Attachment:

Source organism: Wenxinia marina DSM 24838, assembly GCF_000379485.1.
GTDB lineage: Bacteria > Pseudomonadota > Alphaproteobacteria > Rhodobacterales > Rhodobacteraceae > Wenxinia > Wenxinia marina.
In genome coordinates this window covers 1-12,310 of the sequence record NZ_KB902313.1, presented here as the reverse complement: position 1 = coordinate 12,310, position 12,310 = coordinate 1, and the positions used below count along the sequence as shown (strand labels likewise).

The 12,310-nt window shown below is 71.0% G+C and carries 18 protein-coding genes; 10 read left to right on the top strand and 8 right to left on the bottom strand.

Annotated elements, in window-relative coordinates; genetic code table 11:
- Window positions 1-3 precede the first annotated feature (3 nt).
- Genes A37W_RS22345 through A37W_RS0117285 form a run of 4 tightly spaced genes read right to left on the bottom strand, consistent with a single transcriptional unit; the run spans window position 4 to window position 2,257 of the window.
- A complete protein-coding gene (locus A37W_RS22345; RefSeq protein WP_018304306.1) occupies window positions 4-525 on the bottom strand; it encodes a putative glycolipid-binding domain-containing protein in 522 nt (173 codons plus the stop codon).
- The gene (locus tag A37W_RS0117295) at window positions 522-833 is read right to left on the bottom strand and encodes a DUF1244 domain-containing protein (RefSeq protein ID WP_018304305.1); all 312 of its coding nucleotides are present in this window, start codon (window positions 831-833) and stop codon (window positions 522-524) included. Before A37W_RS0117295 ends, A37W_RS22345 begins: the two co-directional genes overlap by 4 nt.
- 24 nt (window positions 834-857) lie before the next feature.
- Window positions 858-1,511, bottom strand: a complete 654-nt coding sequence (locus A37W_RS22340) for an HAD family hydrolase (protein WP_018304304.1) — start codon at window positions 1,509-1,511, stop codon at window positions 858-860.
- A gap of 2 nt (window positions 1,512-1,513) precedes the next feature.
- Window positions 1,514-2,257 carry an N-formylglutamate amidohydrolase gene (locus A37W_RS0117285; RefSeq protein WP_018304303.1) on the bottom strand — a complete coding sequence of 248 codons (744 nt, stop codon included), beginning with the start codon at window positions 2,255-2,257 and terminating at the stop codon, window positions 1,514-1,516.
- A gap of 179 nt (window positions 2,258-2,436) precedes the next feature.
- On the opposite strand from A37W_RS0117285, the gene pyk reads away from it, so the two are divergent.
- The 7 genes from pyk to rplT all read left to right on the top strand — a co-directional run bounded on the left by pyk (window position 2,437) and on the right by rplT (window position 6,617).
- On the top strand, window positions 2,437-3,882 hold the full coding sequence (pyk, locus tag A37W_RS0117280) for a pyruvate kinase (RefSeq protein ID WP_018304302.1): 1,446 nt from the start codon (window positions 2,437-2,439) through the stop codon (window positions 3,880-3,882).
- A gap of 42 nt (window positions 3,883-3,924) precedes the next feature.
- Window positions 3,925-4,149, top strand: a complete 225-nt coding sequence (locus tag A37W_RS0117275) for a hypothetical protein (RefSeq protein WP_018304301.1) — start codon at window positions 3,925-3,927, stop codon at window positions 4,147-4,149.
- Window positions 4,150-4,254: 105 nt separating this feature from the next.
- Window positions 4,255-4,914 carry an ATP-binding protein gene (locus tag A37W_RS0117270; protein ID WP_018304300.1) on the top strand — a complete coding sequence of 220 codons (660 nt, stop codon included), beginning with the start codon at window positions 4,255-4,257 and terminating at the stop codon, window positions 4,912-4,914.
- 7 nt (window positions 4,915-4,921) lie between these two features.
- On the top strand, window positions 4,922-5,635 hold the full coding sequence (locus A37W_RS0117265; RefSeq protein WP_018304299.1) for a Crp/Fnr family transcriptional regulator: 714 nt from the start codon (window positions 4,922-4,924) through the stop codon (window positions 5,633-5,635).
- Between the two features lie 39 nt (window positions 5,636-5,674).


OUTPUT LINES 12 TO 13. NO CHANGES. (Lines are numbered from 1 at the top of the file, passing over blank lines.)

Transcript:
- A gap of 2 nt (window positions 1,512-1,513) precedes the next feature.
- Window positions 1,514-2,257 carry an N-formylglutamate amidohydrolase gene (locus A37W_RS0117285; RefSeq protein WP_018304303.1) on the bottom strand — a complete coding sequence of 248 codons (744 nt, stop codon included), beginning with the start codon at window positions 2,255-2,257 and terminating at the stop codon, window positions 1,514-1,516.